The effects of stand-up desks: A one year follow up with academic office staff


There have been multiple studies with clear evidence of the long-term health benefits of the implementation of a sit-stand workstation (Biswas et al., 2015; Chau et al., 2013; Wilmot et al., 2012). The aim of this study was to further understand the long-term efficacy and benefits of the adoption of a sit-stand workstation in a typical office environment. Twelve participants from a larger study involving staff from Mount Royal University were recruited via email and interviewed individually by a trained RA. The interviews were guided by several questions related to the effects of a sit-stand desk to physical and mental health, ergonomics of the desk, and thoughts about sitting and standing. During the interviews, data was collected in the form of written notes and inputted into QSR International's NVIVO (version 11.0, 2015) qualitative analysis software. An iterative approach was used to derive the predominant themes reflected in the participants' perceptions, until theoretical saturation of themes was achieved after analysis of all interviews. The following themes were identified: previous familiarity to sit-stand desk, work efficiency when using desk, adjustment and usage of desk, strategies to increase usage of desk, motivation to use desk, desk enjoyment, and changed thoughts about sitting and standing. Participants indicated that they enjoyed the desk and have experienced positive physical and mental health when using it. Most participants used timers or app to remind them to use the desk regularly. Space concerns were also reported including "not enough room to spread out" to do other work.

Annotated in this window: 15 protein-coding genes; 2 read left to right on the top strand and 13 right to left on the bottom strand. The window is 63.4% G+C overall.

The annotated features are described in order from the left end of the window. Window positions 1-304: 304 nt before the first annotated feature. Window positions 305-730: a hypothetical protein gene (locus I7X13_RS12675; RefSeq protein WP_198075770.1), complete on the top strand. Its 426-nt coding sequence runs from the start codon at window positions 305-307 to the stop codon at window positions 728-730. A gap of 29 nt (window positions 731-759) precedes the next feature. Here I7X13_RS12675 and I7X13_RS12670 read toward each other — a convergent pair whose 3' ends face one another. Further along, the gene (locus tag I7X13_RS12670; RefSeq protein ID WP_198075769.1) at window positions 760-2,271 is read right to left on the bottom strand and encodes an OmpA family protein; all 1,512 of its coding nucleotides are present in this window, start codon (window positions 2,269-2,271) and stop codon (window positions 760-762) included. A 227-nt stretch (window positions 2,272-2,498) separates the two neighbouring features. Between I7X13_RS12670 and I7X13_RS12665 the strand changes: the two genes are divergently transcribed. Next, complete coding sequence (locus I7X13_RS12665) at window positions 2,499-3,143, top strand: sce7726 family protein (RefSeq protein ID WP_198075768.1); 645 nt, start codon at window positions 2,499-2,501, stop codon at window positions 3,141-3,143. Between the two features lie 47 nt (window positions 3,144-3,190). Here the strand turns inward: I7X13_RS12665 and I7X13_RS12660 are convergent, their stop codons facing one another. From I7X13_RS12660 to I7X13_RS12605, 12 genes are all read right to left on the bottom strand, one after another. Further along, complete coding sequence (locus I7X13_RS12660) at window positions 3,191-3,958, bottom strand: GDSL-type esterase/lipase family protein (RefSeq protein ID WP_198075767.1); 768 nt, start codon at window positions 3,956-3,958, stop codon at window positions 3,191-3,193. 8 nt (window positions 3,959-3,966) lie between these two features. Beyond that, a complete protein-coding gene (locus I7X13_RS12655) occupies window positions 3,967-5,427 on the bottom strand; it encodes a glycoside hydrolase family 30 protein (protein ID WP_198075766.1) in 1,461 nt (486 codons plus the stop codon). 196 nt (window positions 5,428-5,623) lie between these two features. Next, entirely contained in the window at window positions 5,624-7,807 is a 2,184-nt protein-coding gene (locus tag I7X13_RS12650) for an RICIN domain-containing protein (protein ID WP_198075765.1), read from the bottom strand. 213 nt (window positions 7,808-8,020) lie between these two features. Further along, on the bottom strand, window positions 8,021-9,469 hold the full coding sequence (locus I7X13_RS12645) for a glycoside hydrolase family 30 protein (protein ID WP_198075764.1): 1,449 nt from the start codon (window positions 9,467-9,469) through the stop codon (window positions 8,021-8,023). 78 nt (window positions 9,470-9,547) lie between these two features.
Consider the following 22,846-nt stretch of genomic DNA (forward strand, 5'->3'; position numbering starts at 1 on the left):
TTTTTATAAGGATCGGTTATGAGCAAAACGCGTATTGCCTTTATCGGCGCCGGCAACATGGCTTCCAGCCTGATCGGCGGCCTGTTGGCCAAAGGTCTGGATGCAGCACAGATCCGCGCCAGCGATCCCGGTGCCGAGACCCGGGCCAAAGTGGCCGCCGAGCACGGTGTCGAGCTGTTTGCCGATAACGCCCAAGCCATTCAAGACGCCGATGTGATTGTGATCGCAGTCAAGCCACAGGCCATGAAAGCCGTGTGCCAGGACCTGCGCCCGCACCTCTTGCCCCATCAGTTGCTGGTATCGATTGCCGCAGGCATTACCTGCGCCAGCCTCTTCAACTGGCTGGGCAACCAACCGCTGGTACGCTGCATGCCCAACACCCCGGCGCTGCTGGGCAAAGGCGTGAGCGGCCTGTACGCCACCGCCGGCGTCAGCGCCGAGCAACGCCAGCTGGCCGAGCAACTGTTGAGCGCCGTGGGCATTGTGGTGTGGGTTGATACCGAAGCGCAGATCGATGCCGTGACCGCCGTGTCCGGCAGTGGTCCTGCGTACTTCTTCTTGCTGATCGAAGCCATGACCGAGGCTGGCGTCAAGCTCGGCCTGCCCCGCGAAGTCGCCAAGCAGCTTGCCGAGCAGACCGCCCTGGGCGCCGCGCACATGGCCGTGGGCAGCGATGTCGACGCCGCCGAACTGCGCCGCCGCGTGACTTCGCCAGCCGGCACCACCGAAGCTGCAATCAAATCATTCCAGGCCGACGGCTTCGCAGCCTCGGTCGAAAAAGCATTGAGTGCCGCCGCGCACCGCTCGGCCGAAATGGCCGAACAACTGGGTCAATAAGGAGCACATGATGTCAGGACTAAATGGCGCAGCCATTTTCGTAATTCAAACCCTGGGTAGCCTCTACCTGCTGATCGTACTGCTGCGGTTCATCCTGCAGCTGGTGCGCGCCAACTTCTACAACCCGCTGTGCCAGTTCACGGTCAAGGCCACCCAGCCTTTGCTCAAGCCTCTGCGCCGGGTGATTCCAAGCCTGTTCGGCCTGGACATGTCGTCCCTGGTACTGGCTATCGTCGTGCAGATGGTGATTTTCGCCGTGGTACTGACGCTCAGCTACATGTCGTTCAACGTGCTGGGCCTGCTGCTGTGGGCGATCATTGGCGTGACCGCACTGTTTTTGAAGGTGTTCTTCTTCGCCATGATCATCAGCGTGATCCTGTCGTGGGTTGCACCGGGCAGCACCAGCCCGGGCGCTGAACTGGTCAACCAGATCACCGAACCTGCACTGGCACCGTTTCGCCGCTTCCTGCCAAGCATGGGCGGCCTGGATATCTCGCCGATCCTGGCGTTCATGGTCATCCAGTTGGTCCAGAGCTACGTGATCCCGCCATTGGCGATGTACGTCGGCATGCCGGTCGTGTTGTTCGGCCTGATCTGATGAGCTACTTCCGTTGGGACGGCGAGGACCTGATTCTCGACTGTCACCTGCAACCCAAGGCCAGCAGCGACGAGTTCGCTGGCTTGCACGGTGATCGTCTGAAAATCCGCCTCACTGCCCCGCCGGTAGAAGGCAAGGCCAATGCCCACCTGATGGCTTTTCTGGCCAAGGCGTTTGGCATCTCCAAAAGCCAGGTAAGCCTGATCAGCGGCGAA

Acknowledgments: MRU President's Executive Committee